Tank Cleaning...
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Tank Cleaning...

This is a discussion on Tank Cleaning... within the Beginner Freshwater Aquarium forums, part of the Freshwater Fish and Aquariums category; --> So I was given a 55 gal tank and under gravel filter. I've wanted to start a freshwater tank for some time now, but ...

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Old 09-27-2010, 02:24 PM   #1
 
Tank Cleaning...

So I was given a 55 gal tank and under gravel filter. I've wanted to start a freshwater tank for some time now, but haven't just because I keep hearing how much time a tank is going to take. My question is, what are my best options to keep a clean tank with the least amount of work? Also what types of fish and plants are the best?

I have done a lot of research on this through this forum and other sites on the web, and I haven't really found too much "good" info about the matter. I know alot of you guys have tanks that are set up so that they are low maintenance. I'm just curious how much time I should expect to spend cleaning and working on it.

Aaron
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Old 09-27-2010, 02:45 PM   #2
 
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Hello and welcome!

I have kept a 20 gallon tank for 3 years now and it is very low maintenance. I do not do water changes very often and do not need to clean the sides. Now this is a very established tank so it got to this point very slowly. For the lowest maintenance tank go planted...heavily. I have alot of plants and they grow really fast but also take care of the water. Now you might not hear the same from others this is not very common I have heard because I do not get many problems! I was/am very lucky. My fish are great(only have 9) which is not a huge bioload for my tank and only 3 types of plants that grew very fast. Sword plant(amazon I think and I believe it split into two now) vallisnerias and java moss. All common all very nice plants. But you will need a nice lighting system and maybe a CO2 thingy(I don't) but the rest of the members will help you out more but really the key thing here is to have a huge amount of patience. Keeping a system can be easy... or it can be a nightmare but most likely easy if you follow a few guidelines.

1. and most important. WAIT FOR THE CYCLE. The most common mistake in beginners is you don't wait. You will want to wait for the cycle to happen first(Plants will help) if you do not know how to look for a cycle. The main thing you need is an ammonia test kit. Test for ammonia every few days until it spikes up then do a water change. You will also need a pH test kit and maybe a few others. Go with API test kits for this.

2. After the cycle don't go crazy buying fish this will cause your system to get too much of a bio-load at once and might become a nightmare. Start off with 1-3 fish depending on what you are getting.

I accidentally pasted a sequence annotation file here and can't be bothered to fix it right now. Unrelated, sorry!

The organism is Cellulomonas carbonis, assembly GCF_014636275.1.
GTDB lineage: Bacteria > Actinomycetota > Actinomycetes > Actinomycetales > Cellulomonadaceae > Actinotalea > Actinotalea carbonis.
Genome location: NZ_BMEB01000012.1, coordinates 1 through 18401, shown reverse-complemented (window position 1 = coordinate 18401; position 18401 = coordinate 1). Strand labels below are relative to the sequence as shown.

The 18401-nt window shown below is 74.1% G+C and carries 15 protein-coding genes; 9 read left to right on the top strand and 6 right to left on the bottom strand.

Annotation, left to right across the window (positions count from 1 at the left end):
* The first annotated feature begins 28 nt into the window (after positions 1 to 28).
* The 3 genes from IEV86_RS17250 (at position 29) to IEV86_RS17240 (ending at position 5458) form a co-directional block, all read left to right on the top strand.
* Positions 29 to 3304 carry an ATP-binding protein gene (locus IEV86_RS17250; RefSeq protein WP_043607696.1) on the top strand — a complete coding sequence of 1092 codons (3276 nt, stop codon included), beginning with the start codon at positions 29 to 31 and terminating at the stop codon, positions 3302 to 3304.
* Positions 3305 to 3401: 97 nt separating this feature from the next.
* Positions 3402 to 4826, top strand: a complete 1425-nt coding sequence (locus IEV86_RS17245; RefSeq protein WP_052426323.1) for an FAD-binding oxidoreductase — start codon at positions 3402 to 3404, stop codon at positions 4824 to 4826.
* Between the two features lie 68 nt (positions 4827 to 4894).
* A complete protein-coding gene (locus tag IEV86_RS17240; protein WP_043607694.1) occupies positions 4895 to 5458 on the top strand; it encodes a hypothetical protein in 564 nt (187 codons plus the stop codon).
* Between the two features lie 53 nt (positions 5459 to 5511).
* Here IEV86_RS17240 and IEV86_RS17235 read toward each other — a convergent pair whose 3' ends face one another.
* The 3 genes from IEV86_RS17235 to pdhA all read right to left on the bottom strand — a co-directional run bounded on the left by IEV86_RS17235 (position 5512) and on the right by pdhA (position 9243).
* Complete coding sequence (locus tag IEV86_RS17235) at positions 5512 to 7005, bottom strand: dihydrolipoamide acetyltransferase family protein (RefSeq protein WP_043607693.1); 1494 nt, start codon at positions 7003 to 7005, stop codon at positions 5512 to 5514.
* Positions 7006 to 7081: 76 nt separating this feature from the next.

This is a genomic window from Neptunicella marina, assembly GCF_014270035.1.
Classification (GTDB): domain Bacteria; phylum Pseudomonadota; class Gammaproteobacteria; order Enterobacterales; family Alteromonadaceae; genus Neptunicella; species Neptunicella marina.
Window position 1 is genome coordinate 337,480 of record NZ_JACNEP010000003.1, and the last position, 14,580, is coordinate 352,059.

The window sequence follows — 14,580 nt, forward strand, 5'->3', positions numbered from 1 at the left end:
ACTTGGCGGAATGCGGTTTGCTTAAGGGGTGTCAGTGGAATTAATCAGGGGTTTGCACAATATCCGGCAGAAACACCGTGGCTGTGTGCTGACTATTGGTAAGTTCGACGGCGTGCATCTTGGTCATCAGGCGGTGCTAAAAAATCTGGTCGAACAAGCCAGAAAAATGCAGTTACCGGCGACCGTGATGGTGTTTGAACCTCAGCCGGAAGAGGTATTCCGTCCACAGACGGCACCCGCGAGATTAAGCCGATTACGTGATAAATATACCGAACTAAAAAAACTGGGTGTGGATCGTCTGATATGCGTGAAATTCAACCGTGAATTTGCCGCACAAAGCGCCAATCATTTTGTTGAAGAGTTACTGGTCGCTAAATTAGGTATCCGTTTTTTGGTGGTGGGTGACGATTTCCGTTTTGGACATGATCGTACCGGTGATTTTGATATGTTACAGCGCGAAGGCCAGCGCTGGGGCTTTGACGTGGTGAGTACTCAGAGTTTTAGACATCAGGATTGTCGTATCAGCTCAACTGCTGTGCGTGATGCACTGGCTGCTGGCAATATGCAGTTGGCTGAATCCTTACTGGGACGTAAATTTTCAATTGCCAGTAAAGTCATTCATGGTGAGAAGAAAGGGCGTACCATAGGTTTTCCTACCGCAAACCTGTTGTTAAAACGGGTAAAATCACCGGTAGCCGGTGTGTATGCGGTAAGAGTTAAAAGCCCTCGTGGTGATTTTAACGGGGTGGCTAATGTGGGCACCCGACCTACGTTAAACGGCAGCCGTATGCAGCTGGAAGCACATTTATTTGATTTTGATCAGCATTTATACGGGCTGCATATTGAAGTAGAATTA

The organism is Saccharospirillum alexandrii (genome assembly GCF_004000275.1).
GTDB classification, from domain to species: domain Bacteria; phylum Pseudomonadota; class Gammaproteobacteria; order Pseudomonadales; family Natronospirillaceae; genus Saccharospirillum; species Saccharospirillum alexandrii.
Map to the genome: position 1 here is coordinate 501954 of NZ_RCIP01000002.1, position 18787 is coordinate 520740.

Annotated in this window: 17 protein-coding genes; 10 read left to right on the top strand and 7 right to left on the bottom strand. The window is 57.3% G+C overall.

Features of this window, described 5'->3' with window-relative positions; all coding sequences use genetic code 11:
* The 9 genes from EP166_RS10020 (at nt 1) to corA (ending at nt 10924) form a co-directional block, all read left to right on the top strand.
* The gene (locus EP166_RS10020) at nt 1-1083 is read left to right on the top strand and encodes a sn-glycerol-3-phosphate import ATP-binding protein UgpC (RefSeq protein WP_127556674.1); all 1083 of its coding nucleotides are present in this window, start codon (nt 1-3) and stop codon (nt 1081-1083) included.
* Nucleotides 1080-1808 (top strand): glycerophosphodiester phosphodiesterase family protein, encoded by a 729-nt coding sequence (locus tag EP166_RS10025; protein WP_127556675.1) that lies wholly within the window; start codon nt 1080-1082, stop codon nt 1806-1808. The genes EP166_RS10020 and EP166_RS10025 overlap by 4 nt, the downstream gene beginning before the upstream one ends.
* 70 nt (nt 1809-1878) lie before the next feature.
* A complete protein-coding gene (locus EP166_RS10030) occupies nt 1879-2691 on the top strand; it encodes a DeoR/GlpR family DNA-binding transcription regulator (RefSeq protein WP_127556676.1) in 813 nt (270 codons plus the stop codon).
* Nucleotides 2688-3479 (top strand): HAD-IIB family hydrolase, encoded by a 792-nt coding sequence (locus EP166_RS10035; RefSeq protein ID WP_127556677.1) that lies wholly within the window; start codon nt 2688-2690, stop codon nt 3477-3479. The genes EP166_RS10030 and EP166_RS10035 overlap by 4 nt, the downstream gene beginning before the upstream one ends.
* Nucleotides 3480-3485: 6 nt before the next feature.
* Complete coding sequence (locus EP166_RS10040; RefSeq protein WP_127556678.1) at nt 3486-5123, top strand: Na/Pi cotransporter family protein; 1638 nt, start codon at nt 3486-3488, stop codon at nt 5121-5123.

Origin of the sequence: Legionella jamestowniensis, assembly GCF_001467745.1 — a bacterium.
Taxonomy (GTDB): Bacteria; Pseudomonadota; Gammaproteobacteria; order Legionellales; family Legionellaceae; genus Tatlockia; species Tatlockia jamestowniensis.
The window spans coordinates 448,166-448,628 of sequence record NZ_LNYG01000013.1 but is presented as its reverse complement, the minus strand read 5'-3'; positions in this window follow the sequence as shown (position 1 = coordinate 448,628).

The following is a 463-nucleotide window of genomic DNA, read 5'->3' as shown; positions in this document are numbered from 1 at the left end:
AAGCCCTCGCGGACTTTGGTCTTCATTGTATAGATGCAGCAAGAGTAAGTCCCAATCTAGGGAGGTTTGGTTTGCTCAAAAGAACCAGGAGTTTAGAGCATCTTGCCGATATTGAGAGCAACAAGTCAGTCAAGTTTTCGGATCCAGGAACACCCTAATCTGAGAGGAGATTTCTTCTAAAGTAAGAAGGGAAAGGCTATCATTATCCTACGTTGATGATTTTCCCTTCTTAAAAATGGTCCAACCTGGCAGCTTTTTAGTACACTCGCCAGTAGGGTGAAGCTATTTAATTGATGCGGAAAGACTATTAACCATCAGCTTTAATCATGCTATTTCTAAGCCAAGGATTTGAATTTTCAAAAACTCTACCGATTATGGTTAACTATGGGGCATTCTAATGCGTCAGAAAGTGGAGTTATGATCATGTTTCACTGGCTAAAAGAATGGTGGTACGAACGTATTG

3. Weekly water changes after the spike will help keep most of the parameters in check. Do ~10% every week or ~20% every two.

4. Be prepared for what you are getting. Don't buy a fish you don't know anything about. If you are making a community tank then look for the community fish section at your LFS or ask a worker.
If it is going to be a cichlid tank wait for others to help you because I do not know much.
If you follow those you are in good shape for a tank. Don't be discouraged it is alot of fun having a tank and very pleasing. Water changes do not take much time neither does testing 30min max every time for me at least.

Good luck. And if I forgot something or I have been misinformed myself then please someone correct me or add on.
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Old 09-27-2010, 09:41 PM   #3
 
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Yes, plants can help process the fish wastes. I suggest you consider getting a canister filter instead of using the undergravel filter. Then you can use plants in your gravel.

The fish and plants that are best are ones that are suited to your water parameters and the size of your tank, and which are compatible with each other. Don't buy soft-water fish if the water where you live is hard. Don't try to shove some enormous monster-fish in your tank. Don't choose a fish that isn't for beginners that will require you to test your tank more often than usual to guard against changes in water chemistry. Don't overfeed your fish - excess food will mess up your tank.

As far as I'm concerned, the least amount of work is to do it weekly, without fail. Pick a day to do your tank, and do it. I haven't timed how long it takes to do my tanks, but it isn't long - maybe half an hour or so, an hour at most (I don't rush, I like doing it - the most time is waiting for the water to drain out, and fill up the tank). It can be enjoyable, not just a chore. There's a sense of satisfaction afterwards, when you know your fish are swimming around in lovely clean water.

If you really aren't keen on maintaining your tank, there are businesses you can hire to come and do it for you. If you really, really aren't interested in spending a bit of time on a tank, maybe fish-keeping isn't the hobby for you.

ETA: In addition to the regular water changes, you will also need to clean your filter out periodically which will be additional time you'll need to spend. Maintenance will depend on the type of filter you have.

Last edited by tanker; 09-27-2010 at 09:46 PM..
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